“There are two methods of foreclosure possible in North Carolina: foreclosure by action and foreclosure by power of sale.” Phil Mechanic Construction Co. v. Haywood, 72 N.C. App. 318, 321, 325 S.E.2d 1, 3 (1985) (citation omitted). In foreclosure by power of sale proceedings, such as the one undertaken by Defendants on the Property which was the subject of our decision in Foreclosure of Reed, the clerk of superior court “is limited to making the six findings of fact specified” in N.C.G.S. § 45-21.16(d):
(1) the existence of a valid debt of which the party seeking to foreclose is the holder; (2) the existence of default; (3) the trustee's right to foreclose under the instrument; (4) the sufficiency of notice of hearing to the record owners of the property; (5) the sufficiency of pre-foreclosure notice under [N.C. Gen. Stat. § 45-102] and the lapse of the periods of time established by Article 11, if the debt is a home loan as defined under [N.C. Gen. Stat. § 45-101(1b)]; and (6) the sale is not barred by [N.C. Gen. Stat. § 45-21.12A].
In re Young, 227 N.C. App. 502, 505-06, 744 S.E.2d 476, 479 (2013) (citations and quotation marks omitted). While the clerk's findings of fact “are appealable to the superior court for a hearing de novo,” the superior court's authority in reviewing the clerk's findings “is similarly limited to determining whether the six criteria of N.C. Gen. Stat. § 45-21.16(d) have been satisfied.” Id. In a de novo appeal to the superior court in a N.C.G.S. § 45-21.16 foreclosure by power of sale proceeding, “the trial court must decline to address any party's argument for equitable relief, as such an action would exceed the superior court's permissible scope of review.” Id. (citations, brackets and quotation marks omitted); see also In re Foreclosure of Goforth Properties, Inc., 334 N.C. 369, 374-75, 432 S.E.2d 855, 859 (1993) (“Equitable defenses to foreclosure ․ may not be raised in a hearing pursuant to [N.C.G.S.] § 45-21.16 or on appeal therefrom[.]”).
While equitable defenses to foreclosure are not available in a N.C.G.S. § 45-21.16 proceeding, “equitable defenses to foreclosure may be raised in a separate action to enjoin the foreclosure prior to the time the rights of the parties become fixed.” Funderburk v. JPMorgan Chase Bank, N.A., 241 N.C. App. 415, 423, 775 S.E.2d 1, 6 (2015). “The proper method for invoking equitable jurisdiction to enjoin a foreclosure sale is by bringing an action in the Superior Court pursuant to [N.C.]G.S. [§] 45-21.34.” In re Watts, 38 N.C. App. 90, 94, 247 S.E.2d 427, 429 (1978). N.C.G.S. § 45-21.34 provides, in relevant part,
Any owner of real estate, or other person, firm or corporation having a legal or equitable interest therein, may apply to a judge of the superior court, prior to the time that the rights of the parties to the sale or resale becoming fixed pursuant to G.S. 45-21.29A to enjoin such sale, upon ․ any ․ legal or equitable ground which the court may deem sufficient: Provided, that the court or judge enjoining such sale, whether by a temporary restraining order or injunction to the hearing, shall, as a condition precedent, require of the plaintiff or applicant such bond or deposit as may be necessary to indemnify and save harmless the mortgagee, trustee, cestui que trust, or other person enjoined and affected thereby against costs, depreciation, interest and other damages, if any, which may result from the granting of such order or injunction: Provided further, that in other respects the procedure shall be as is now prescribed by law in cases of injunction and receivership, with the right of appeal to the appellate division from any such order or injunction.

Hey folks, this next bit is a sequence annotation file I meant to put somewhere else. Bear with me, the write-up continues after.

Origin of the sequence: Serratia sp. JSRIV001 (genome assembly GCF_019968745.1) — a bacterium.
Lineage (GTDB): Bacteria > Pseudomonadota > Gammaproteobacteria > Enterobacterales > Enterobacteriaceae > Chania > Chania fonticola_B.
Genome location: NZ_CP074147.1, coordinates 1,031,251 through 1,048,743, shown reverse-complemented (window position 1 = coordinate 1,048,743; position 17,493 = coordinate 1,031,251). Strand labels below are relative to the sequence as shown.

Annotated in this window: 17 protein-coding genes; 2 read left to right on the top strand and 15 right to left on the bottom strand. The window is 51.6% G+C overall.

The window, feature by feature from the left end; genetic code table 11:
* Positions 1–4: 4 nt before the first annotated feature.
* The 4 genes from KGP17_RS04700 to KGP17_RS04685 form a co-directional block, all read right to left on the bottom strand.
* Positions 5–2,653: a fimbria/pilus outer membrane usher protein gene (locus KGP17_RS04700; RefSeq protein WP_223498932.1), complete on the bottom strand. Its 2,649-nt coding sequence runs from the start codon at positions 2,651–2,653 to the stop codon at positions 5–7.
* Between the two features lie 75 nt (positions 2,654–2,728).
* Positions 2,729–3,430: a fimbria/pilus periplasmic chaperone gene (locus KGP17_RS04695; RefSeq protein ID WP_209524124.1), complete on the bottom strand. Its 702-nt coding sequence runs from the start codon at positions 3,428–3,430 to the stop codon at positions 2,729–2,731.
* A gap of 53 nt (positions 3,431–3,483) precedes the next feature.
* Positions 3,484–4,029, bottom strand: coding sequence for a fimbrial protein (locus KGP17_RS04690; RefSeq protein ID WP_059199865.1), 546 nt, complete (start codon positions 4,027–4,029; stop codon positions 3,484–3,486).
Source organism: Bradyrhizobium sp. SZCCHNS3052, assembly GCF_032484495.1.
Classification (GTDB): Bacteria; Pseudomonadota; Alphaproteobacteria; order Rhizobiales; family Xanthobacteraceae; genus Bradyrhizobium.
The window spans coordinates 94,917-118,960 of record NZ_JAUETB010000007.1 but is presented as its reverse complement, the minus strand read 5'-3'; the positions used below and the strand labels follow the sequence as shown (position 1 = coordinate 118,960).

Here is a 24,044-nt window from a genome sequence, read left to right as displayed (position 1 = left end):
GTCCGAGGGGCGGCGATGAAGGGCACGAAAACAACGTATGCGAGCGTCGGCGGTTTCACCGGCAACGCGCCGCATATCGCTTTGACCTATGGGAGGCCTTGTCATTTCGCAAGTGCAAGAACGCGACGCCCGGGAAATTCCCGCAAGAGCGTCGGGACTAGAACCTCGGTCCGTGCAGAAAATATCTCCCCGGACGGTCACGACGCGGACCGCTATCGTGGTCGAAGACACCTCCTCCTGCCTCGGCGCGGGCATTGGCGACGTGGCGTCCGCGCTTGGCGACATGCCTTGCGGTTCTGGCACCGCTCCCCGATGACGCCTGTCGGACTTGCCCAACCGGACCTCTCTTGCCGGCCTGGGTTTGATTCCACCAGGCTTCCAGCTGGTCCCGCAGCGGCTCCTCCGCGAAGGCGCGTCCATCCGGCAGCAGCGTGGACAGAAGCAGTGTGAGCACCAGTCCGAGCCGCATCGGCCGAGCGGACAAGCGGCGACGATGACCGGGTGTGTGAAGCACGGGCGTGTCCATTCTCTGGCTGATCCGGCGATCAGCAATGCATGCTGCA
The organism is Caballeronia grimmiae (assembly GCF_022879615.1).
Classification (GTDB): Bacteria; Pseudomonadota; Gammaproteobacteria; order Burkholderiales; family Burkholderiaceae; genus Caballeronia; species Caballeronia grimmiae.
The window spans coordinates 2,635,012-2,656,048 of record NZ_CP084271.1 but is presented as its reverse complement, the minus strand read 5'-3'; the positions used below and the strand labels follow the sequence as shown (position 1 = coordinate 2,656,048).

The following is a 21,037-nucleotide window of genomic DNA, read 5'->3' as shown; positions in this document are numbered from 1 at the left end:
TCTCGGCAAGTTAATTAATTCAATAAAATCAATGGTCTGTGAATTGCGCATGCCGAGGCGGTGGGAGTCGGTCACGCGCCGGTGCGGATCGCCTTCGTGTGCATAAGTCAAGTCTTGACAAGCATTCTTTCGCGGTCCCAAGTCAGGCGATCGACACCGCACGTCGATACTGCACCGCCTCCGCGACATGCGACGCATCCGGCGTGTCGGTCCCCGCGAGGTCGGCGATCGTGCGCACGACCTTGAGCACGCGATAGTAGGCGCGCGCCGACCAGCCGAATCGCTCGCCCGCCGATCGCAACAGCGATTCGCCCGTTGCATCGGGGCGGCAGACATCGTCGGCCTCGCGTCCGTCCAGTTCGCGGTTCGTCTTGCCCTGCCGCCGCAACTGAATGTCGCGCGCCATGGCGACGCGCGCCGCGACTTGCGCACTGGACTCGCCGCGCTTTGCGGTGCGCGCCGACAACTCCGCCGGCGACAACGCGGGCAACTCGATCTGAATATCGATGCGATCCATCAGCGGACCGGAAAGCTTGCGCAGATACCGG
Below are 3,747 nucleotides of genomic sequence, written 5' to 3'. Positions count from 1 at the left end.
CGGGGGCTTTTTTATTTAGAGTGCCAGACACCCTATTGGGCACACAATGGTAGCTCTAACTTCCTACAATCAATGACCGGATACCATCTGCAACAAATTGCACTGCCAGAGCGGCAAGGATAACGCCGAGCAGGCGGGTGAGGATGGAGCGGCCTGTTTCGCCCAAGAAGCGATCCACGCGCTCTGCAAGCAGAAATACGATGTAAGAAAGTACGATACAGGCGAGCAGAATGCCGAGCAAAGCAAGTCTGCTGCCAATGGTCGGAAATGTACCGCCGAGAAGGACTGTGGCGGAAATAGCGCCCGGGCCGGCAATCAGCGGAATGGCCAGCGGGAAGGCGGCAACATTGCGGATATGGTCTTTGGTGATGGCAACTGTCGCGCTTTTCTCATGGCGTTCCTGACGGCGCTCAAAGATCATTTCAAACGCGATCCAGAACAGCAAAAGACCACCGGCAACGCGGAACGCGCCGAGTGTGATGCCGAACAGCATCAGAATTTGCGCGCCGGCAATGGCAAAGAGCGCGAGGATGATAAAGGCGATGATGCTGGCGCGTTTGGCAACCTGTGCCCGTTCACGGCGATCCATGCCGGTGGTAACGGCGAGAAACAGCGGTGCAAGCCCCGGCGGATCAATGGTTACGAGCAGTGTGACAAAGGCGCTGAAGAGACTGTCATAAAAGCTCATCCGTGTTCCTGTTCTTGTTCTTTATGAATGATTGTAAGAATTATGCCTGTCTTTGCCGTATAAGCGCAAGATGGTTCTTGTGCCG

N.C. Gen. Stat. § 45-21.34 (2015) (emphasis added).
In the present case, Defendants sought foreclosure on the Property through foreclosure by power of sale. The Clerk found the six prerequisites required for foreclosure as specified in N.C.G.S. § 45-21.16 to be present, and ordered that the foreclosure proceed. The Clerk's findings were upheld both on appeal to the superior court and this Court. Foreclosure of Reed, 2014 N.C. App. LEXIS 381, at *2-3. However, none of those proceedings – before the Clerk, the superior court, or this Court – dealt with any equitable defenses to foreclosure. This was not through any failure of Plaintiffs, but rather was by design: Plaintiffs were barred by our precedents from raising equitable defenses to foreclosure in the context of a N.C.G.S. § 45-21.16 foreclosure by power of sale proceeding. E.g. In re Young, 227 N.C. App. at 505-06, 744 S.E.2d at 479 (“the trial court must decline to address any party's argument for equitable relief, as such an action would exceed the superior court's permissible scope of review.” (citations, brackets and quotation marks omitted)).
It is clear that equitable defenses to foreclosure may only be considered through a proceeding pursuant to N.C.G.S. § 45-21.34. Such an action is not a collateral proceeding attacking a valid judgment, but is rather a statutorily-created method by which “[a]ny owner of real estate, or other person, firm or corporation having a legal or equitable interest therein” may present equitable defenses to foreclosure when the foreclosure proceeding does not otherwise contain a mechanism for those defenses to be considered.